This is the time of year when the temperature drops, and people take their fitness routines indoors. Typically, this involves heading to the neighborhood gym at least a couple of times a week. But 2020 is anything but typical. With pandemic-related lockdowns, gym access has become unpredictable and challenging, even despite the considerable efforts gym owners and personnel have put into creating and maintaining a safe environment for their members.
At the time of this writing all counties here in the Bay Area are listed as Tier 1, meaning many non-essential businesses are closed. Gyms are allowed to open, but only outdoors with COVID safety modifications, which defeats the whole purpose for those who do not want to exercise out in the cooler winter weather.
As a result, people are looking at other options for maintaining their fitness routines. In the sections that follow, we’ll take a look at several options, with benefits and key considerations.
Home Exercise Equipment
As a result of the pandemic, an unprecedented number of people have invested money in exercise equipment to set up in their garage or spare space in their houses, or are considering doing so. In particular, demand for weight training equipment has skyrocketed. While providing cover and shelter from the elements, garage spaces are seldom heated to a comfortable temperature, so cold is still a key consideration.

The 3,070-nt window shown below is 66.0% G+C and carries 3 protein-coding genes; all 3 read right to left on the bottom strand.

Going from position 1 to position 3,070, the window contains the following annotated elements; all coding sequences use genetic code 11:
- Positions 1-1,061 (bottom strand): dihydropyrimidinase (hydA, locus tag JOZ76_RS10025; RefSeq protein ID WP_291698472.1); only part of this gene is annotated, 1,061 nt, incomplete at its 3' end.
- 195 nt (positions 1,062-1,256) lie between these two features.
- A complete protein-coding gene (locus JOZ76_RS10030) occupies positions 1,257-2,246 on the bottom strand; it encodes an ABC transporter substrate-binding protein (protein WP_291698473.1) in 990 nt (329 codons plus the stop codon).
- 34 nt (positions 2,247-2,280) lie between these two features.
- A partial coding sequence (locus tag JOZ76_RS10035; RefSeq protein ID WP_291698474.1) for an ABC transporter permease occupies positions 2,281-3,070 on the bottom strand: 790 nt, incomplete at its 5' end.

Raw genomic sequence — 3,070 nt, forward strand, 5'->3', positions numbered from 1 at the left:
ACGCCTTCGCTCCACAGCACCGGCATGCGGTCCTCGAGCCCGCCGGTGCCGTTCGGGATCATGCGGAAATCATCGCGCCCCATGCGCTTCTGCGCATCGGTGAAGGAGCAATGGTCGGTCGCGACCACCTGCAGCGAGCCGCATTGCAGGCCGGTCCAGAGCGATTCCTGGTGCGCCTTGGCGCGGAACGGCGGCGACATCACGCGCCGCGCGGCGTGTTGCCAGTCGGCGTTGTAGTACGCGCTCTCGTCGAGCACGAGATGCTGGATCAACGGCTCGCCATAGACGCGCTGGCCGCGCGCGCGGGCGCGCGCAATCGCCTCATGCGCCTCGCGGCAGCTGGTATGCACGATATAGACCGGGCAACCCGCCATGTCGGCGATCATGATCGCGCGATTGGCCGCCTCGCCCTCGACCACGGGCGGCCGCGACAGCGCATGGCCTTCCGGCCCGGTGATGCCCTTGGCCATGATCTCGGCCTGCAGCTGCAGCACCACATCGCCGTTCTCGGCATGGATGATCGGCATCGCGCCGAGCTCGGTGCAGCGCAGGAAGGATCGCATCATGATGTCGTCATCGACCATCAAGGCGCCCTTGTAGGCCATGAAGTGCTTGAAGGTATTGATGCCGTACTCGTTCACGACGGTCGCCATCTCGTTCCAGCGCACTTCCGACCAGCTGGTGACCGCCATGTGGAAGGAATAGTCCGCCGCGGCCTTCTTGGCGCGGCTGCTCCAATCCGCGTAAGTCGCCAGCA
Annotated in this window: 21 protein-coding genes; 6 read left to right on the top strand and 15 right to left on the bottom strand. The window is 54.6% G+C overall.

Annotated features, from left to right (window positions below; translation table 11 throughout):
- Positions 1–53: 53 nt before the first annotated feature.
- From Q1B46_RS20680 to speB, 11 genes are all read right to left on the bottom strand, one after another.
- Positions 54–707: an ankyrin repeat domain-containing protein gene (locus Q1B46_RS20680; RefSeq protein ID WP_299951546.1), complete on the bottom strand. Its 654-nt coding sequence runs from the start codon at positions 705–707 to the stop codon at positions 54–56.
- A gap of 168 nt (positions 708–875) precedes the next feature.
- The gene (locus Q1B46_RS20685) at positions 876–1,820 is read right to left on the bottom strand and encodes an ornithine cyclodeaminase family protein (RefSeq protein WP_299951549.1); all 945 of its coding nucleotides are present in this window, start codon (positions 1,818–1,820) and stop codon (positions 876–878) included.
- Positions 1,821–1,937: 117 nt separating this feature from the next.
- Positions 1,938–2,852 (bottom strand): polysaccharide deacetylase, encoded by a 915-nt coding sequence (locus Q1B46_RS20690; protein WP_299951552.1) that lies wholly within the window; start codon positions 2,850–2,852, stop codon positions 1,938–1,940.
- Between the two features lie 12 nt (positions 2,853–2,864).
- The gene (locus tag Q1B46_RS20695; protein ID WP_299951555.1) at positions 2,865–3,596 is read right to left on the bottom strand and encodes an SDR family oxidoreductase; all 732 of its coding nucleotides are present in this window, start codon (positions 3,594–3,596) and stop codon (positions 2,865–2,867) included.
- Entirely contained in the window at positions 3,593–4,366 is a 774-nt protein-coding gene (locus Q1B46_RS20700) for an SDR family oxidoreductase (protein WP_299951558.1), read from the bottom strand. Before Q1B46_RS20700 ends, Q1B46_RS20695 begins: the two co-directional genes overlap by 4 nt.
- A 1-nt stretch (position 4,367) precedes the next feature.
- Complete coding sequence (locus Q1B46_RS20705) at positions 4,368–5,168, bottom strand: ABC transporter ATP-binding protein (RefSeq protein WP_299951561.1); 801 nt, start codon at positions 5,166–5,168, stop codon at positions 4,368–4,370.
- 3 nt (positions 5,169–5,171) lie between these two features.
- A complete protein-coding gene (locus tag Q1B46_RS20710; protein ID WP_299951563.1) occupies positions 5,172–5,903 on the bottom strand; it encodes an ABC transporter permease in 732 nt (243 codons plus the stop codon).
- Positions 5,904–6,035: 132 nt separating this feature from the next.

Portable space heaters are available, but are not especially effective at heating poorly insulated garages because any heat generated quickly dissipates. Furthermore, in colder parts of the country, it may take too long to heat the space to anything even near room temperature. Also, it is critically important when going this route to make sure any heater used is rated for safe indoor use.
A spare bedroom, guest room (is anybody hosting visitors during the pandemic?) or a basement room may provide a more appealing and warmer alternative.
Another factor is expense. The initial cash outlay for multiple pieces of equipment can be hefty, to say the least, and you’re still unlikely to have the budget or space to outfit your home gym with the variety of equipment available at a commercial gym. The good news here is that you don’t have to spend a lot of money buying tons of equipment to get a decent workout. You can get a lot of bang for your buck out of a modestly priced weight set and bench. There are also many low-cost alternatives such as exercise bands, inflatables, and so on. All it takes is a bit of creativity and thought.